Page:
Monday, July 23, 2018

The Occupations of Vietnam: Vietnamese Women's Museum, Hanoi

Vietnamese Women's Museum, Hanoi

Lobby of the Vietnamese Women's Museum, Hanoi

This morning I walked to the Vietnamese Women’s Museum with some other students. What a place! It was my dream museum except it was quite hot in there. I learned about marriage ceremonies in different Vietnamese ethnic groups, childbearing, work, revolutionaries the Mother goddess, and fashion. Learning about the marriage ceremonies was fascinating. Some tribes are matrilineal and females are prized and the man goes to live with his wife’s family. The rites surrounding childbirth were also fascinating. One case held nine different tribal baby carriers, with embroidery, quilting, beading, and batik. Basically, it was a very high quality ethnographic museum (with a focus on women, which was refreshing) – the best I’ve been to abroad. 

I loved seeing the traditional dress. The museum had
so many beautiful examples. Unfortunately, the
names of the ethnic groups to which the clothing belonged
 was not listed in English, so I
cannot label these photos with specifics.

Poster for breastfeeding women

Baby carriers!

Traditional dress

The Vietnamese Women's Museum website:

The Occupations of Vietnam: The Streets of Hanoi

Hanoi from our hotel room


This city of 7.5 million is overwhelming for a newcomer. The text below is pulled from my journal while I was in Hanoi.

Cheese tea!  Iced green tea topped with a layer
of white creamy froth that had the tang of Jack cheese.

Near the cheese tea shop (near Hoan Kiem Lake), I walked past hundreds of business people eating lunch on tiny plastic stools from street vendors. I turned to take a photo of a shop and watched a business woman in a short skirt and black heels riding a scooter get hit by a black sedan. She wobbled, then fell to the street to her right. I watched her shoe fall off and her bare foot and leg were pinned by her scooter. It was terrifying. Seconds later, she was standing and talking with the help of passersby. The driver of the car that hit her was stone faced and barely interacted with her. I walked on. I never got a photo of the shop, as I didn't want to looks as if I was trying to photograph the accident.

The area was chic and much less chaotic than the old town, where our hotel is located. I wandered into a "house paint" area, with sacks of colored pigments at the ready.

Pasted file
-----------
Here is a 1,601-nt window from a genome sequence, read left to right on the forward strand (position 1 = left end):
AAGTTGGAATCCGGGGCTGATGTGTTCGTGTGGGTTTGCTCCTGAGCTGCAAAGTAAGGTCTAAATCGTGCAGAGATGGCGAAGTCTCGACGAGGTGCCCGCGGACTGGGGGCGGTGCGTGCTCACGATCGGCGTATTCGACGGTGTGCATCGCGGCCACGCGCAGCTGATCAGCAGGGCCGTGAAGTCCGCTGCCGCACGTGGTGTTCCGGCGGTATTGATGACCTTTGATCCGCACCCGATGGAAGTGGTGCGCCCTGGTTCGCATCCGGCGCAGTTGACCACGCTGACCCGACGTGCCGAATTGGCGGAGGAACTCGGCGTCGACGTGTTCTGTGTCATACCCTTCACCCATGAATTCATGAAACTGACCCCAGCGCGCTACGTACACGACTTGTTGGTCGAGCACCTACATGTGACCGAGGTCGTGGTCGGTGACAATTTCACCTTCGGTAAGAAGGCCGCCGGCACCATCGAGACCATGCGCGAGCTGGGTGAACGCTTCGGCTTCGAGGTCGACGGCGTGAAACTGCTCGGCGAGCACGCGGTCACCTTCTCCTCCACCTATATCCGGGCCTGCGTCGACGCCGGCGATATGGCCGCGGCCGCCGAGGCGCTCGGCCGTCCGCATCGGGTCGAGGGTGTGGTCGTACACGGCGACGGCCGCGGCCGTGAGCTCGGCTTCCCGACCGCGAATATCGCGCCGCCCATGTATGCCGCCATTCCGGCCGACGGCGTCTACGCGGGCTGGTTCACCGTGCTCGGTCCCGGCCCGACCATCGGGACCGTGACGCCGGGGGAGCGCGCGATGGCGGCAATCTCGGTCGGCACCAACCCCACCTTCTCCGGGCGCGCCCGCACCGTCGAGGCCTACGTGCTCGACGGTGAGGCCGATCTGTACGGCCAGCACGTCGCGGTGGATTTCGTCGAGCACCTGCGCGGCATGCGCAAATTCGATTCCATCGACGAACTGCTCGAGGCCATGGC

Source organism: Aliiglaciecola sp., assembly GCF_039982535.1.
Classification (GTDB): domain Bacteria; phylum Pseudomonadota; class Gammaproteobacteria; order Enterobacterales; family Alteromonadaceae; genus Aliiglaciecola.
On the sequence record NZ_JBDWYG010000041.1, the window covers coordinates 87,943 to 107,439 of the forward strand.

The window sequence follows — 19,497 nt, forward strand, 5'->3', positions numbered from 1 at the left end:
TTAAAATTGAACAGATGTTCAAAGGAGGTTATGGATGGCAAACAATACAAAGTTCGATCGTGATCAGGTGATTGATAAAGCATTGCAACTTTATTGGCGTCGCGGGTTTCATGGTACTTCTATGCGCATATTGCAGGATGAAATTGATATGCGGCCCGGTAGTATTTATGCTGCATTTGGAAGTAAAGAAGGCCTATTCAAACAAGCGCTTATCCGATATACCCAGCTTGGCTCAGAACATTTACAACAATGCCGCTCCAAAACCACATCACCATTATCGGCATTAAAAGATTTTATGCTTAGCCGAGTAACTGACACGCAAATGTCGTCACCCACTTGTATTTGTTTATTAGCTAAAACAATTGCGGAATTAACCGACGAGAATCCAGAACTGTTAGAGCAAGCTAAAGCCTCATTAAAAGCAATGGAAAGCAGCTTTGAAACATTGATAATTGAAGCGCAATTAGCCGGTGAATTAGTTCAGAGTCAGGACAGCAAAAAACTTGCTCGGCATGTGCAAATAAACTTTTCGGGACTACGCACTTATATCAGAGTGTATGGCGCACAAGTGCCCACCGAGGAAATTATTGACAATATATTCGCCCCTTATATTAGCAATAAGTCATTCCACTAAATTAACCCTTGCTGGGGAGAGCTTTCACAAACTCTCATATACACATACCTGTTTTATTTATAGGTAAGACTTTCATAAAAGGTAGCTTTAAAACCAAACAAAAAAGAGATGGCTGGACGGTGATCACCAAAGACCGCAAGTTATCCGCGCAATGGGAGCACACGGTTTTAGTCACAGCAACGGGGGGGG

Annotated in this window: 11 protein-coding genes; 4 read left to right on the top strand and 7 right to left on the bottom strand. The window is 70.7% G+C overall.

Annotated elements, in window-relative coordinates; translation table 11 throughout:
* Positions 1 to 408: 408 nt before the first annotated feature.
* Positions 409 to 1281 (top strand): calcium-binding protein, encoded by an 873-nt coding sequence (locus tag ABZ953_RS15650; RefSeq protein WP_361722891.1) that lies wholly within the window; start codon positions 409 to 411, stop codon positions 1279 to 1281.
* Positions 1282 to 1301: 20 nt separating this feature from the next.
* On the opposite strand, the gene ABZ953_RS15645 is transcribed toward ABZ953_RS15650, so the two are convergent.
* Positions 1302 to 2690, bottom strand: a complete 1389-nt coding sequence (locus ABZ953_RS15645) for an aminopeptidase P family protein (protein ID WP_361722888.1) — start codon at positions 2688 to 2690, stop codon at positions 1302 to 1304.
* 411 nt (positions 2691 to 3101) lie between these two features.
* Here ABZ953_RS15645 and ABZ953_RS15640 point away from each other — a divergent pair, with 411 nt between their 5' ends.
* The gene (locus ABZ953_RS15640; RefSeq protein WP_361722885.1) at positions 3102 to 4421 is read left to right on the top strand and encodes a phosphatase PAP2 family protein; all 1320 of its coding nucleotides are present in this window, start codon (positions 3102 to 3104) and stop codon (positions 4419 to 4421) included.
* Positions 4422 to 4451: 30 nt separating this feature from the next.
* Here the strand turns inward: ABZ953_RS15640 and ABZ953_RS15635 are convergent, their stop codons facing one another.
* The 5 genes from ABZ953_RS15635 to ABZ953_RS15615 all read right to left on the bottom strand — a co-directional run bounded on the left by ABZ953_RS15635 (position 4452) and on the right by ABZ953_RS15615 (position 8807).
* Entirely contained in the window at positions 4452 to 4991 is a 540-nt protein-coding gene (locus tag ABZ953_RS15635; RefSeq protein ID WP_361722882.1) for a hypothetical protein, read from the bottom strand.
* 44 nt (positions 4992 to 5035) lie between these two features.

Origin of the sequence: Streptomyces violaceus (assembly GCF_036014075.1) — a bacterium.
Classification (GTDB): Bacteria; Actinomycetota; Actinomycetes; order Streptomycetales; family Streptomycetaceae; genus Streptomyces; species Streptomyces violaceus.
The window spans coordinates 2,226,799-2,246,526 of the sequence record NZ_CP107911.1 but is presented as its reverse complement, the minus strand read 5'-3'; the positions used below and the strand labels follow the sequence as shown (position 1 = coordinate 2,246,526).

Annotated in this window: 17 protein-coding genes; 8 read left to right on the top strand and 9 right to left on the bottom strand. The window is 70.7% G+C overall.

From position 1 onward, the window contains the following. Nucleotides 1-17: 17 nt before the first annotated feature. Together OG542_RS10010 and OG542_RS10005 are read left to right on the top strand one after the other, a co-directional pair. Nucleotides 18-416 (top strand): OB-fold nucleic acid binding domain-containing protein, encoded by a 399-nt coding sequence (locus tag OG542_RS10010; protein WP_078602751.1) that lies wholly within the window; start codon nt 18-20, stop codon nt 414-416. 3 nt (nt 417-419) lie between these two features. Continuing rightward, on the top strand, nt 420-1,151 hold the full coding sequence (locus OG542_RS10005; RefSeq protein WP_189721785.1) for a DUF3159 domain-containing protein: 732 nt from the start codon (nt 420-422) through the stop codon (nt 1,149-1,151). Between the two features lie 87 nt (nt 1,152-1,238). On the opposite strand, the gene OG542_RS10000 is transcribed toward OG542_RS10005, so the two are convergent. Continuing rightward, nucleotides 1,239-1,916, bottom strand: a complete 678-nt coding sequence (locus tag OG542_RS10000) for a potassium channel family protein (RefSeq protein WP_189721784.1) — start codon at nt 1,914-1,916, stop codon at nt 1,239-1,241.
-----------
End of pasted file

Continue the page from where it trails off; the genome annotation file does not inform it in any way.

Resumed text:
One of many shops in this district of Hanoi,
near the Temple of Literature,
where families sold pigments for paint.

The sidewalks of Hanoi are made of dusty red octagonal bricks, many of them broken or missing. One cannot walk far on the sidewalk with out being forced into the street by rows of scooters parked or businesses spilling all the way to the street. I saw scooters exiting and entering an alley three feet wide over the sidewalk. Cramped, overcrowded, hot, sensory overload. The heat slays me.

Hanoi temple
The walk to dinner took us through puddles and remnants of a flower and vegetable market, past countless people, smells, and scooters. After dinner we encountered a busy nightlife street packed with people sitting on blue plastic stools drinking beer. The street was lined with thin tall bars and restaurants, many with hawkers trying to pull us in.

Hanoi backpacker district nightlife, I only wish I'd caught
the tiny ancient stooped woman selling gum out of a
blue plastic tub to revelers with my camera.

Hanoi nightlife

Motorbike mania, Hanoi

My birthday dinner, just how I like it,
didn't have to make any choices because they make
 one dish and they make it well.

We dined for my birthday at Cha Ca La Vong, a family restaurant in business since 1871. The name of the restaurant is also the name of the one dish they make. It was perfect and delicious.

Fish + dill + green onions = delicious

Hoan Kiem Lake, Hanoi

Monsoon at the night market. 

Bicycle fruit vendor in front of our hotel. Many older women sell fruit,
vegetables, and rolls on the streets, either from their bikes or out of a plastic